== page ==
Studio: Eagle One Media
Director: Cristian Toledo, Lucio A. Rojas
Writer: Cristian Toledo, Lucio A. Rojas
Producer: Cristian Toledo, Lucio A. Rojas
Stars: Cristian Ramos, Guillermo Alfaro, Pablo Tournelle, Pamela Rojas
A team of mercenaries escorts a scientist into an infected zone as they investigate the source of a deadly zombie outbreak.
It makes sense that Cristian Toledo and Lucio A. Rojas are the writers, directors, and producers of “Zombie Dawn” because it is difficult to imagine them being able to get anyone other than themselves interested in their project. That includes cast, crew, financiers, and especially the audience.
An overlong pre-credits prologue, which takes up nine minutes of a movie only 77 minutes long to begin with, is the first clue that “Zombie Dawn” consists of flattened filler stretched thin over a frail skeleton of a setup. For that first nine minutes, mediocre apocalyptic panic ensues as assault rifles fire at reanimated corpses and two parents struggle to protect their infant daughter from the encircling madness. It is a long way to go for a “born on the battlefield” origin of strange hands plucking the baby from a seemingly doomed fate before a “15 Years Later” card moves things forward.
Colonel Rainoff provides the film’s war journal style first-person narration, framing scenes unnecessarily with long-winded pretension attempting to add weight when the story and action have none. Like an overwritten dustbowl drama, Rainoff rambles tripe such as, “man is already an abomination of himself. This is why we have no place on Earth or in heaven. It has become necessary to create a hell for ourselves, and when the time comes… we’ll all be there, waiting for the gates to open for us.” George A. Romero was far more to the point when he succinctly said, “when there’s no more room in hell, the dead will walk the earth.”
“Zombie Dawn” is a pale shadow of every undead epic that has already come before it. The pot is peppered with the usual ingredients of suspicious survivors, stir-crazy soldiers, and frustrated scientists begrudgingly in league with jaded military men. Sound familiar? That’s because it is. The script is an A to B plotline of a shady corporation contracting mercenaries to extract patient zero from an infected zone. An already bland idea for a story is made even more so by the fact that it isn’t even original.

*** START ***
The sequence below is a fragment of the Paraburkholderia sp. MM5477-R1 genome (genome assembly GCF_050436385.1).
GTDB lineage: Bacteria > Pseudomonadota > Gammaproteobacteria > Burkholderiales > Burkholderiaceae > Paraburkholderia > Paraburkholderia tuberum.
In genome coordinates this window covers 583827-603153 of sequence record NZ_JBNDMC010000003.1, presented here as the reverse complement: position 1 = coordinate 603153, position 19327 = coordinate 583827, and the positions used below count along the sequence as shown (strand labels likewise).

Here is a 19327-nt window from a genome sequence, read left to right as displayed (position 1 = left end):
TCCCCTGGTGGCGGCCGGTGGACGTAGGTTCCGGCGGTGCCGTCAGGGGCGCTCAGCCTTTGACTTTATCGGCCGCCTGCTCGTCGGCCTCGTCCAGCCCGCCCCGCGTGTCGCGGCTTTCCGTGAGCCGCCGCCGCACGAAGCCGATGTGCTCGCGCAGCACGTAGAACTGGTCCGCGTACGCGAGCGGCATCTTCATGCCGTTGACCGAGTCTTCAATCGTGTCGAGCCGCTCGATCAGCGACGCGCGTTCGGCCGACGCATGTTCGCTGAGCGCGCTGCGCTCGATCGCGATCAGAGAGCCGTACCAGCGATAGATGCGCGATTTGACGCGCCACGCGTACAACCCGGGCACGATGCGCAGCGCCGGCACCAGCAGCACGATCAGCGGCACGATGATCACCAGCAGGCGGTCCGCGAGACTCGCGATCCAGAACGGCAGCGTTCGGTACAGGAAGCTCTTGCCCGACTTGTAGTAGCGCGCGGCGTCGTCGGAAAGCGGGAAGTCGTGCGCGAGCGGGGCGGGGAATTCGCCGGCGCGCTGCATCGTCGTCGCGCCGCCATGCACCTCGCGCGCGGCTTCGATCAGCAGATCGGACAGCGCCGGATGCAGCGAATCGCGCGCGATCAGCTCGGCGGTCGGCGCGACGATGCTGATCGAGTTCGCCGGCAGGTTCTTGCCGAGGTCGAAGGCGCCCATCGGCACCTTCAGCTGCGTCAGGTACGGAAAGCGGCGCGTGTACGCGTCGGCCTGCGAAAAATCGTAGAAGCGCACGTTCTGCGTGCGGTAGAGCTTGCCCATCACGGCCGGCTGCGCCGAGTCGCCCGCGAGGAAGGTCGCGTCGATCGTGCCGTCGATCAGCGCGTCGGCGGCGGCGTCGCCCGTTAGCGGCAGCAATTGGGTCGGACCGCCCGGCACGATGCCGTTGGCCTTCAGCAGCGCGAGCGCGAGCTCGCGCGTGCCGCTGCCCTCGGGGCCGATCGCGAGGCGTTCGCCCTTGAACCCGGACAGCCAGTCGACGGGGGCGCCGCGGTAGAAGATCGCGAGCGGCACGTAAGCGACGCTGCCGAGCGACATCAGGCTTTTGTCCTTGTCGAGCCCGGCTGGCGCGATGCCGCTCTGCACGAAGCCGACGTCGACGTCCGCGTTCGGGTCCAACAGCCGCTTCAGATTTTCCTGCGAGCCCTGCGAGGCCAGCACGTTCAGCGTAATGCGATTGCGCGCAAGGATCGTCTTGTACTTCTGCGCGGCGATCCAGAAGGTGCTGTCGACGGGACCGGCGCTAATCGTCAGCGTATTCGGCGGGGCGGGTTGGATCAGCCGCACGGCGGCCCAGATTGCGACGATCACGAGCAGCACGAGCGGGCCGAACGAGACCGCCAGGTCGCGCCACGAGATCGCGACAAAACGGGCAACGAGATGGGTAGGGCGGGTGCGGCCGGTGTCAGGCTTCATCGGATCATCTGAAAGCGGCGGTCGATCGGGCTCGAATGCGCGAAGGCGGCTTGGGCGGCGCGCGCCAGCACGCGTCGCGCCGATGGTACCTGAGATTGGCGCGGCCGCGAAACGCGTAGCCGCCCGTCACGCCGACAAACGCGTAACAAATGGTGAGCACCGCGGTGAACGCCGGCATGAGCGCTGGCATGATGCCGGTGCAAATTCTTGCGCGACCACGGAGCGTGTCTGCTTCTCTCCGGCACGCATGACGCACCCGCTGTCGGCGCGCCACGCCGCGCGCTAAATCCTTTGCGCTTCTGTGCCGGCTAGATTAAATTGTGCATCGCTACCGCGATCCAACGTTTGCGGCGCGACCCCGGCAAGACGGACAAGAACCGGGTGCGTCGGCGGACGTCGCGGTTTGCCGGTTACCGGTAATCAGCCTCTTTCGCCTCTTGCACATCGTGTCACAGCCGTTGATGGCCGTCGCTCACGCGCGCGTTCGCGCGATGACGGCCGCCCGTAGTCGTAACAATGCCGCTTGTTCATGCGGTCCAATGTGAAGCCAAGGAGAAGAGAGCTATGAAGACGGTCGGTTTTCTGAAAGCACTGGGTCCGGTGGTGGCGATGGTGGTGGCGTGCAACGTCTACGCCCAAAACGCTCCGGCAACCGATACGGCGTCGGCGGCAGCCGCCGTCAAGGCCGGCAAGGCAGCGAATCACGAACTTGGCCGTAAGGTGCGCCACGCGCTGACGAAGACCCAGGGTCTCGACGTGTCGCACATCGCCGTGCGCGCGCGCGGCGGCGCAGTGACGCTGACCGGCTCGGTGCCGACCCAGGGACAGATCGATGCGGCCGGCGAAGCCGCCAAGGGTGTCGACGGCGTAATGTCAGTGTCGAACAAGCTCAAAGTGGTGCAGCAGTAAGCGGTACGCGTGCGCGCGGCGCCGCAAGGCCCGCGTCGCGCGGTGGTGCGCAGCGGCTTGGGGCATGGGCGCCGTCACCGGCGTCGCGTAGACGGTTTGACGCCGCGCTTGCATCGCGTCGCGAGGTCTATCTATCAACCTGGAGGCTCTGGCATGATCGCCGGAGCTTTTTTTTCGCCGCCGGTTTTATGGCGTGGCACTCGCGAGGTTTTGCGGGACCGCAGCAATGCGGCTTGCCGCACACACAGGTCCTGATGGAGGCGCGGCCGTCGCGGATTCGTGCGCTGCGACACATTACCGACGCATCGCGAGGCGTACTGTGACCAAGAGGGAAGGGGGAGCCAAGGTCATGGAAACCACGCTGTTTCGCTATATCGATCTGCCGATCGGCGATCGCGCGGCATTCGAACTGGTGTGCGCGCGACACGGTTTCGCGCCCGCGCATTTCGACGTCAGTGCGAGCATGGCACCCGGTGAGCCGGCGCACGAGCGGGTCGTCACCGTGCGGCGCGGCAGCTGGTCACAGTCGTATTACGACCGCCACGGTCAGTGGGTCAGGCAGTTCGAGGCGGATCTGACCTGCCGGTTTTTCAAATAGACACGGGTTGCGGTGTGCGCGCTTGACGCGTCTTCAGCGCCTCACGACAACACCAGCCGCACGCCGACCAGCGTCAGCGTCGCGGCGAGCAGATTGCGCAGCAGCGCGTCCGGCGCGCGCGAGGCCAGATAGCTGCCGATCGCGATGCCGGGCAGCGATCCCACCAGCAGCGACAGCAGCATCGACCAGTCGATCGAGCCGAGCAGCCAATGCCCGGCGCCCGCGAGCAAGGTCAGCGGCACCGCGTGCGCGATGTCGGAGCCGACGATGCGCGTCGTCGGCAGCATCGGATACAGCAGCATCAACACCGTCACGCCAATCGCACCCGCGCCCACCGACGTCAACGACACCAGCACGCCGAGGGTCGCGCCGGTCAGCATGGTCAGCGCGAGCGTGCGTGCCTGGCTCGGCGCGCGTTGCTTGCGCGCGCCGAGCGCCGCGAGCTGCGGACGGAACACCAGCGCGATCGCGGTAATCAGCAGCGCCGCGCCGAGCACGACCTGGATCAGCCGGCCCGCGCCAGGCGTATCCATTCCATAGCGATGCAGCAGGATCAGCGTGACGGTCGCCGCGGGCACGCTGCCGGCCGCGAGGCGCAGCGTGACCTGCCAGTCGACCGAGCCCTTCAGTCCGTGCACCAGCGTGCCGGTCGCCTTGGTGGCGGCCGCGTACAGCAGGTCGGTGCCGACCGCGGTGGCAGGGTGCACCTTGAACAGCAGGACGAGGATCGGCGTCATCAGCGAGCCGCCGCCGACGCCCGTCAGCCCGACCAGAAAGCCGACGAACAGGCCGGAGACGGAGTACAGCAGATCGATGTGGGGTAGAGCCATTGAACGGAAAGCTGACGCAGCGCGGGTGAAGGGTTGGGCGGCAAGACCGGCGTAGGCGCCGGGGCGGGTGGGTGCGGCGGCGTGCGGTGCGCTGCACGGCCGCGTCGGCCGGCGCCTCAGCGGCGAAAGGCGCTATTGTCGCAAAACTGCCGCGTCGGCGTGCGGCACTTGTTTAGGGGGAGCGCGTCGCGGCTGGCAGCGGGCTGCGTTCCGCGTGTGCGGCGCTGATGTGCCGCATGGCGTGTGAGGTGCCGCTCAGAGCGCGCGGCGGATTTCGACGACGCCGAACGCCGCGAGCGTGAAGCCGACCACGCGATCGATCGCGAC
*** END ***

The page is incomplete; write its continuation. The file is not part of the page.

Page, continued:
Military platoons are problematic as protagonists in apocalypse-set stories. They are best left to ancillary support such as in “Day of the Dead” or “28 Days Later.” Viewers simply cannot relate to well-armed, well-trained soldiers prone to chest bumping, rape, and unjustly aggressive behavior. A ship may as well not even leave the dock lest it be sunk from the get go when an audience has no one similar to them to relate with.
Just because you have access to a digital camera and a few people willing to put themselves in front of and behind it doesn’t mean you should immediately turn it on and make a movie. A film such as “The Battery” (review here), which is both entertaining and original as a micro-budget zombie feature, shows that even with very little money, effective results can be achieved through a thoughtful screenplay and careful application of cinematic technique.
In the overcrowded sub-genre of zombie horror, there has to be something unique about another routine film for anyone to willingly look past clichés, recycled concepts, and low-budget production value. “Zombie Dawn” has nothing of note to offer, not even a visible enthusiasm to overcome its tired trappings and uninspired design.
The infected humans are as plain as zombies can be. Dressed in plainclothes Iron Maiden t-shirts and gargling mouthfuls of stage blood, they evoke as much fright as a dust bunny. Shabby digital blood bursts are somewhat smoothed with conspicuous smoke clouds accompanying all animated gunfire, making for visual effects that are not as horrible as they could be, but not exactly passable quality either.
Roping everything together, “Zombie Dawn” is another forgettable undead uprising snoozefest with poor production quality and no imagination. Other than the aforementioned Mssrs. Toledo and Rojas, I can’t think of anyone who would want to intentionally seek this one out as a genre film worth watching.
Review Score: 30